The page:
Archive

Ravens ride well-rounded performance over lowly Raiders | TribLIVE.com
NFL

Ravens ride well-rounded performance over lowly Raiders

The Associated Press
47875347875358e5b0e5a88c44999719a75245cc2385
Ravens quarterback Lamar Jackson scores a touchdown in the second half of an NFL football game against the Raiders on Sunday, Nov. 25, 2018, in Baltimore.

BALTIMORE — Rookie quarterback Lamar Jackson ran for a touchdown and threw for a score, Terrell Suggs returned a fumble 43 yards for a TD and the Baltimore Ravens ran past the Oakland Raiders 34-17 on Sunday.

Cyrus Jones took a punt 70 yards for a touchdown to help the Ravens (6-5) win a second straight game for the first time since September.

Gus Edwards rushed for 118 yards as part of an effective ground game that enabled Jackson to pass just enough to keep the Raiders off guard — and off the field. Baltimore expanded a three-point halftime lead to 27-17 with two run-heavy touchdown drives that consumed a total of nearly 16 minutes.

With starter Joe Flacco out for a second straight game with an injured right hip, Jackson cut down on his rushing attempts, threw more often and got the same result: a victory. After carrying 27 times for 117 yards last week in his NFL starting debut, Jackson ran 11 times for 71 yards and went 14 for 25 for 178 yards and two interceptions.

Known primarily for his ability to run, Jackson proved to be a dual threat.

“Just because you can run with the ball doesn’t mean you can’t throw,” coach John Harbaugh said.

Suggs clinched it with 5 minutes, 55 seconds left, lumbering down the right sideline after Oakland’s Derek Carr was sacked by Matthew Judon and lost the ball on fourth down.

“He still has it,” Harbaugh said of the 36-year-old Suggs. “Those are the back-breaking plays.”

Carr completed 16 of 34 passes for 194 yards and a touchdown but was sacked three times.

The Raiders (2-9) came in with the league’s 31st-ranked running defense, and the Ravens exploited that weakness for 242 yards rushing on 43 attempts.

“They didn’t make it real complicated,” Oakland coach Jon Gruden said. “You have to stop the inside run, or you have no chance to stop everything else.”

Baltimore opened the third quarter with a 13-play drive that consumed nearly seven minutes and featured 12 running plays, including a 5-yard touchdown by Jackson that made it 20-10.

Carr matched that touchdown by using the opposite approach, passing to Seth Roberts for 44 yards to set up a 16-yard scoring toss to tight end Jared Cook.

Jackson then orchestrated a 17-play march that covered 71 yards and lasted 8:53. On third-and-goal from the 8, Jackson zipped a TD pass to former Oakland star Michael Crabtree.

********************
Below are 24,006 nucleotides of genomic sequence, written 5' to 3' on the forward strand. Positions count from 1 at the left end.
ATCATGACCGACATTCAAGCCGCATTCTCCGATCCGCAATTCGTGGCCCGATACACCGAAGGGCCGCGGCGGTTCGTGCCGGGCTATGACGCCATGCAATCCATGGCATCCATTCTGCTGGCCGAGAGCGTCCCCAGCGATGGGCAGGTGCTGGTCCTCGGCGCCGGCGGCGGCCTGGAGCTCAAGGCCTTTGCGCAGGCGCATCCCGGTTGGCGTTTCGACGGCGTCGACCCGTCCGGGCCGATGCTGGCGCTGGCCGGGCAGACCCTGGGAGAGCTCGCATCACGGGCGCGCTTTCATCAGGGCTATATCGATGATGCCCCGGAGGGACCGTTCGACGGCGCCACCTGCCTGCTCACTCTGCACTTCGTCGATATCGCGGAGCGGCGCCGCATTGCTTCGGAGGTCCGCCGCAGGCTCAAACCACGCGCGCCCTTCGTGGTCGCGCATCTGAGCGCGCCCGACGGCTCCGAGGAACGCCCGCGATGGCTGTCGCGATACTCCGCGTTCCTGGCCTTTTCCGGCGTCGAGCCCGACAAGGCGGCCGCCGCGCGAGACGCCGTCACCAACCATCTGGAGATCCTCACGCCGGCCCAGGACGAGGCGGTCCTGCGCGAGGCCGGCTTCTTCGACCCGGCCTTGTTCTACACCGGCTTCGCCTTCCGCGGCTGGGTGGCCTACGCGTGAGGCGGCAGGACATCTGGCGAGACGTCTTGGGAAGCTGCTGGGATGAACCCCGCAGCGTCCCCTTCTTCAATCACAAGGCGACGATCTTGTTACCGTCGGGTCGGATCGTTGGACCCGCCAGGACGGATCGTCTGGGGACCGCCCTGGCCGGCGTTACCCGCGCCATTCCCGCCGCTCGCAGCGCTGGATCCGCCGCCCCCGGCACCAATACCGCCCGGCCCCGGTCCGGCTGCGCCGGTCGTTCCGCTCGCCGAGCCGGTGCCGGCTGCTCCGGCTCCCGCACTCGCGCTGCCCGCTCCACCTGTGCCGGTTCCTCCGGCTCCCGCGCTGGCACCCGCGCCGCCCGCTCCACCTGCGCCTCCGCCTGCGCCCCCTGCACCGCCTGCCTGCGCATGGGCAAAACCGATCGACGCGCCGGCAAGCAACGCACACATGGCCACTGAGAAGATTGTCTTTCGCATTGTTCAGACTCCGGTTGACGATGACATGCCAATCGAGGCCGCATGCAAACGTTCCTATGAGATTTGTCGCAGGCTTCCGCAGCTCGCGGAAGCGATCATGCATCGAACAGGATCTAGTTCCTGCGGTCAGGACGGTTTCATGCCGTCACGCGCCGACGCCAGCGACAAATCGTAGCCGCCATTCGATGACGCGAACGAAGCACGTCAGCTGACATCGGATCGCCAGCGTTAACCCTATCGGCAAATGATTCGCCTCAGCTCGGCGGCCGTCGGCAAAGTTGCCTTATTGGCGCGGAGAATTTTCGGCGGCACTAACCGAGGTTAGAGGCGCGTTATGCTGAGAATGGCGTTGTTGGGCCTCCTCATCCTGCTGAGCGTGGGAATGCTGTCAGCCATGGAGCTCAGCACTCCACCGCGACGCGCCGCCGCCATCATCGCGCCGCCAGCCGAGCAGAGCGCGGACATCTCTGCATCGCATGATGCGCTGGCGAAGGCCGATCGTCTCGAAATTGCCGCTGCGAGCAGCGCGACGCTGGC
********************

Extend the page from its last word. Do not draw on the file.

“They took over the game,” Gruden said. “Credit to them.”

The Ravens’ only touchdown before halftime came on Jones’ second-quarter punt return.

Jones tiptoed down the right sideline and went the distance, getting key blocks from Chris Moore and Judon. It was the first career touchdown for Jones, who was released by New England in October.

Jackson threw two interceptions, ran twice for 11 yards and took a sack in the first half. More than half of his 140 yards passing before halftime came on one play: a 74-yarder to tight end Mark Andrews that set up a field goal.

Carr struggled too, going 9 for 24 for 97 yards. Oakland’s lone first-half touchdown came on a 1-yard plunge by Doug Martin that initially was called a lost fumble before a replay determined he broke the plane of the end zone before losing possession.

TribLIVE commenting policy

You are solely responsible for your comments and by using TribLive.com you agree to our Terms of Service.

We moderate comments. Our goal is to provide substantive commentary for a general readership. By screening submissions, we provide a space where readers can share intelligent and informed commentary that enhances the quality of our news and information.

While most comments will be posted if they are on-topic and not abusive, moderating decisions are subjective. We will make them as carefully and consistently as we can. Because of the volume of reader comments, we cannot review individual moderation decisions with readers.

We value thoughtful comments representing a range of views that make their point quickly and politely. We make an effort to protect discussions from repeated comments either by the same reader or different readers

We follow the same standards for taste as the daily newspaper. A few things we won't tolerate: personal attacks, obscenity, vulgarity, profanity (including expletives and letters followed by dashes), commercial promotion, impersonations, incoherence, proselytizing and SHOUTING. Don't include URLs to Web sites.

We do not edit comments. They are either approved or deleted. We reserve the right to edit a comment that is quoted or excerpted in an article. In this case, we may fix spelling and punctuation.

We welcome strong opinions and criticism of our work, but we don't want comments to become bogged down with discussions of our policies and we will moderate accordingly.

We appreciate it when readers and people quoted in articles or blog posts point out errors of fact or emphasis and will investigate all assertions. But these suggestions should be sent via e-mail. To avoid distracting other readers, we won't publish comments that suggest a correction. Instead, corrections will be made in a blog post or in an article.